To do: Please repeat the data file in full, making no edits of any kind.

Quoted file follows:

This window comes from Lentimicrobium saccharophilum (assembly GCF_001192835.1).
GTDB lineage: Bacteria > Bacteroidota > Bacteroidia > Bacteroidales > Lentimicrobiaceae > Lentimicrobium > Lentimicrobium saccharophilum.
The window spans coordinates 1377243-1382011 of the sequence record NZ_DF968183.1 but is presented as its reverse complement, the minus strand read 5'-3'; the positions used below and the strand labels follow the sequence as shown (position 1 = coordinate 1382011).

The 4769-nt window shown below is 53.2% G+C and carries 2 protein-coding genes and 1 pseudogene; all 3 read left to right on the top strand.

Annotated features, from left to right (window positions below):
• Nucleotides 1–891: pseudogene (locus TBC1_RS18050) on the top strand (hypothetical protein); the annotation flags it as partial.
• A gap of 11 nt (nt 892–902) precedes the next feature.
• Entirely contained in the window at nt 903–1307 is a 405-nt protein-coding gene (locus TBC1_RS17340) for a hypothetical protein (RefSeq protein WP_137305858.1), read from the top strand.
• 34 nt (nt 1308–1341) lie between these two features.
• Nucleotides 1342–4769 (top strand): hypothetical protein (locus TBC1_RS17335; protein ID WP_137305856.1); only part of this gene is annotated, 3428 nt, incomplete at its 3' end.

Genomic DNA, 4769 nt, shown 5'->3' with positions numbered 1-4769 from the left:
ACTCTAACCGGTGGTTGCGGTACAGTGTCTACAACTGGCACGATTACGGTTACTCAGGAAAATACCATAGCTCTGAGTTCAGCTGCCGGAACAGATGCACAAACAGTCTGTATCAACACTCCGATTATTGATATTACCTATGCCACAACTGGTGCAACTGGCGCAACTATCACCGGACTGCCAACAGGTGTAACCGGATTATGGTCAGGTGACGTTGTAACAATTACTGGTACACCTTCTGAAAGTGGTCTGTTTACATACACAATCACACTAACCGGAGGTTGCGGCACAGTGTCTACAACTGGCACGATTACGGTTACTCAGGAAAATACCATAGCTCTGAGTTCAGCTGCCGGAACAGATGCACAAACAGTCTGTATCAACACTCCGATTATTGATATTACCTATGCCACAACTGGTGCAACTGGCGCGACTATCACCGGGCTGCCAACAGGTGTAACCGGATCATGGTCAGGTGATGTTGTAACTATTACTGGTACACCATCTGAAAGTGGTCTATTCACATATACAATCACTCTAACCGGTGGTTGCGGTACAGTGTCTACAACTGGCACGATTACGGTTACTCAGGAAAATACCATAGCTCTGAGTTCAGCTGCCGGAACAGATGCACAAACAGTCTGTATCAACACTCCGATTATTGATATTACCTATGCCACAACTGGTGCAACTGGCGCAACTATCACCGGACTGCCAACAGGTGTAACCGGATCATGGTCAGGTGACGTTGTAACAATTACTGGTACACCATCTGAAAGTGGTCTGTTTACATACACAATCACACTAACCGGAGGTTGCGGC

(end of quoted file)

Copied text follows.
This window comes from Lentimicrobium saccharophilum (assembly GCF_001192835.1).
GTDB lineage: Bacteria > Bacteroidota > Bacteroidia > Bacteroidales > Lentimicrobiaceae > Lentimicrobium > Lentimicrobium saccharophilum.
The window spans coordinates 1377243-1382011 of the sequence record NZ_DF968183.1 but is presented as its reverse complement, the minus strand read 5'-3'; the positions used below and the strand labels follow the sequence as shown (position 1 = coordinate 1382011).

The 4769-nt window shown below is 53.2% G+C and carries 2 protein-coding genes and 1 pseudogene; all 3 read left to right on the top strand.

Annotated features, from left to right (window positions below):
• Nucleotides 1–891: pseudogene (locus TBC1_RS18050) on the top strand (hypothetical protein); the annotation flags it as partial.
• A gap of 11 nt (nt 892–902) precedes the next feature.
• Entirely contained in the window at nt 903–1307 is a 405-nt protein-coding gene (locus TBC1_RS17340) for a hypothetical protein (RefSeq protein WP_137305858.1), read from the top strand.
• 34 nt (nt 1308–1341) lie between these two features.
• Nucleotides 1342–4769 (top strand): hypothetical protein (locus TBC1_RS17335; protein ID WP_137305856.1); only part of this gene is annotated, 3428 nt, incomplete at its 3' end.

Genomic DNA, 4769 nt, shown 5'->3' with positions numbered 1-4769 from the left:
ACTCTAACCGGTGGTTGCGGTACAGTGTCTACAACTGGCACGATTACGGTTACTCAGGAAAATACCATAGCTCTGAGTTCAGCTGCCGGAACAGATGCACAAACAGTCTGTATCAACACTCCGATTATTGATATTACCTATGCCACAACTGGTGCAACTGGCGCAACTATCACCGGACTGCCAACAGGTGTAACCGGATTATGGTCAGGTGACGTTGTAACAATTACTGGTACACCTTCTGAAAGTGGTCTGTTTACATACACAATCACACTAACCGGAGGTTGCGGCACAGTGTCTACAACTGGCACGATTACGGTTACTCAGGAAAATACCATAGCTCTGAGTTCAGCTGCCGGAACAGATGCACAAACAGTCTGTATCAACACTCCGATTATTGATATTACCTATGCCACAACTGGTGCAACTGGCGCGACTATCACCGGGCTGCCAACAGGTGTAACCGGATCATGGTCAGGTGATGTTGTAACTATTACTGGTACACCATCTGAAAGTGGTCTATTCACATATACAATCACTCTAACCGGTGGTTGCGGTACAGTGTCTACAACTGGCACGATTACGGTTACTCAGGAAAATACCATAGCTCTGAGTTCAGCTGCCGGAACAGATGCACAAACAGTCTGTATCAACACTCCGATTATTGATATTACCTATGCCACAACTGGTGCAACTGGCGCAACTATCACCGGACTGCCAACAGGTGTAACCGGATCATGGTCAGGTGACGTTGTAACAATTACTGGTACACCATCTGAAAGTGGTCTGTTTACATACACAATCACACTAACCGGAGGTTGCGGC